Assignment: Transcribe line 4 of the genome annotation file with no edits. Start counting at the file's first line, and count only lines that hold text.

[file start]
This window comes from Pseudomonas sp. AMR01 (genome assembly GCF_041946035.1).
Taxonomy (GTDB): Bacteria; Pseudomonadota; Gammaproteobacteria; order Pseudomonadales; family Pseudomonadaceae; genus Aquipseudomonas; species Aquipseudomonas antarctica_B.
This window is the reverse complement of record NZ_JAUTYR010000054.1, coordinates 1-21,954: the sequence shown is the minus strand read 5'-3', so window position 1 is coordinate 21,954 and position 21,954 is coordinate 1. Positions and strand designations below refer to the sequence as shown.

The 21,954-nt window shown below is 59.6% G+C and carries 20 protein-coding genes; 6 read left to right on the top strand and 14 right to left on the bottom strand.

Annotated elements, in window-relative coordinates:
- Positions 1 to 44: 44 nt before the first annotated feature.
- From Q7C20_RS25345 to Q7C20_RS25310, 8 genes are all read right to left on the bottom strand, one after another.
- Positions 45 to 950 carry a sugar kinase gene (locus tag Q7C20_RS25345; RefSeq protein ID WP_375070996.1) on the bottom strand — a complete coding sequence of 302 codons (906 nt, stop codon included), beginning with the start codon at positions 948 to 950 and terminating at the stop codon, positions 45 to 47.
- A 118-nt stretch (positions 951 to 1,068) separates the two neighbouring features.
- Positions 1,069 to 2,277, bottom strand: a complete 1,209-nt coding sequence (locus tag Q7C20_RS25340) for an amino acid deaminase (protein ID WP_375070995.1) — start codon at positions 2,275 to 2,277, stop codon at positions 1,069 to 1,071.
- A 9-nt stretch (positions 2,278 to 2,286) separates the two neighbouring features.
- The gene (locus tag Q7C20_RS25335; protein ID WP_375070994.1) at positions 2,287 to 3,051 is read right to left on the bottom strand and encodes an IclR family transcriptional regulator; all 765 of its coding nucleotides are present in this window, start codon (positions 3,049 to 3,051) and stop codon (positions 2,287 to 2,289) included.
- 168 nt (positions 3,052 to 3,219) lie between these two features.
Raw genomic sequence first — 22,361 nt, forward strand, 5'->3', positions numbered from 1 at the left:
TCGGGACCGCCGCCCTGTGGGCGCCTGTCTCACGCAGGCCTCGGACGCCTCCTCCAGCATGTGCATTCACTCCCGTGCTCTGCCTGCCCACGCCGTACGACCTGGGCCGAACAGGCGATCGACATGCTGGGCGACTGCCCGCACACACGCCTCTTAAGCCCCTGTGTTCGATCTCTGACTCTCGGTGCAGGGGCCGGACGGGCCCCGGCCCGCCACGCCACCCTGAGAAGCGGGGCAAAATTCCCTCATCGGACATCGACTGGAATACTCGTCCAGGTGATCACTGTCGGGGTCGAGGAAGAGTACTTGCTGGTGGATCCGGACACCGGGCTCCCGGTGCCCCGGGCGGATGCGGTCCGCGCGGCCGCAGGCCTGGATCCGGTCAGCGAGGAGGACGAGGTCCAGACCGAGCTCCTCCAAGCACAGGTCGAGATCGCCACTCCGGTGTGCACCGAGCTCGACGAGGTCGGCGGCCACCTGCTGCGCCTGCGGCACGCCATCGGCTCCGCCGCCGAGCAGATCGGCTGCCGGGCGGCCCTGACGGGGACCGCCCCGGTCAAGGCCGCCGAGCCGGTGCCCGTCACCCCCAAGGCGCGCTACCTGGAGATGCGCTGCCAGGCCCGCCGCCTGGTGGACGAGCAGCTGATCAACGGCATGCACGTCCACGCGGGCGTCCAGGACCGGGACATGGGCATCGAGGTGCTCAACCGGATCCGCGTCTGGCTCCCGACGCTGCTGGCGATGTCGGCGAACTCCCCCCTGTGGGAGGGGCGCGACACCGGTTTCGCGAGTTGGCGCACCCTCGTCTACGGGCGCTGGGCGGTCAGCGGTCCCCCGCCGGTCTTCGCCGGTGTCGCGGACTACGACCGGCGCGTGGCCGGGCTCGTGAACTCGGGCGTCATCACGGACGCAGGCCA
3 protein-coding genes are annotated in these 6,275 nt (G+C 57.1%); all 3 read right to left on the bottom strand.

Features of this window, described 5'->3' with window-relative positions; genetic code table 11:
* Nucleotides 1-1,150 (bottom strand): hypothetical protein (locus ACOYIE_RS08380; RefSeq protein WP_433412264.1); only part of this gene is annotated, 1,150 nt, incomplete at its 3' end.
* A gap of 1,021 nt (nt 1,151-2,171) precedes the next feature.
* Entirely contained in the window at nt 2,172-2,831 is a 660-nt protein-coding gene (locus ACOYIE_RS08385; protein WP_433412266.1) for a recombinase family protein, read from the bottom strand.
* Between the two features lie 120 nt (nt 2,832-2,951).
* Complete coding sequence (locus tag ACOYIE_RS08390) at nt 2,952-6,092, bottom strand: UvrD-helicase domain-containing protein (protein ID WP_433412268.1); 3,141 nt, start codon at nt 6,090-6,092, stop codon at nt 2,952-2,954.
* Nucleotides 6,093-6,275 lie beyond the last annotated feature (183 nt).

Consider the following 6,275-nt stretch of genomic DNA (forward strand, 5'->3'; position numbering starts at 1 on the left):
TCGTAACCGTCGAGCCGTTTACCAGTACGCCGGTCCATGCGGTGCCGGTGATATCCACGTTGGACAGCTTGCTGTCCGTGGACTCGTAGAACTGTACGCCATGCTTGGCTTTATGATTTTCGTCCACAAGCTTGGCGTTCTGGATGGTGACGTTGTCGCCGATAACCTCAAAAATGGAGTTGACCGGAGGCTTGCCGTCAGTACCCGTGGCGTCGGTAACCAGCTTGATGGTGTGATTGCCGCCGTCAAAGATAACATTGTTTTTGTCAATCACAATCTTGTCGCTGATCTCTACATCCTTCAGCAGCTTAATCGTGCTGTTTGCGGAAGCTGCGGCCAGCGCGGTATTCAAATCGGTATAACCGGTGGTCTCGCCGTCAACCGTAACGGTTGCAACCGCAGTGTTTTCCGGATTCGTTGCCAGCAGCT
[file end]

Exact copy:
The 21,954-nt window shown below is 59.6% G+C and carries 20 protein-coding genes; 6 read left to right on the top strand and 14 right to left on the bottom strand.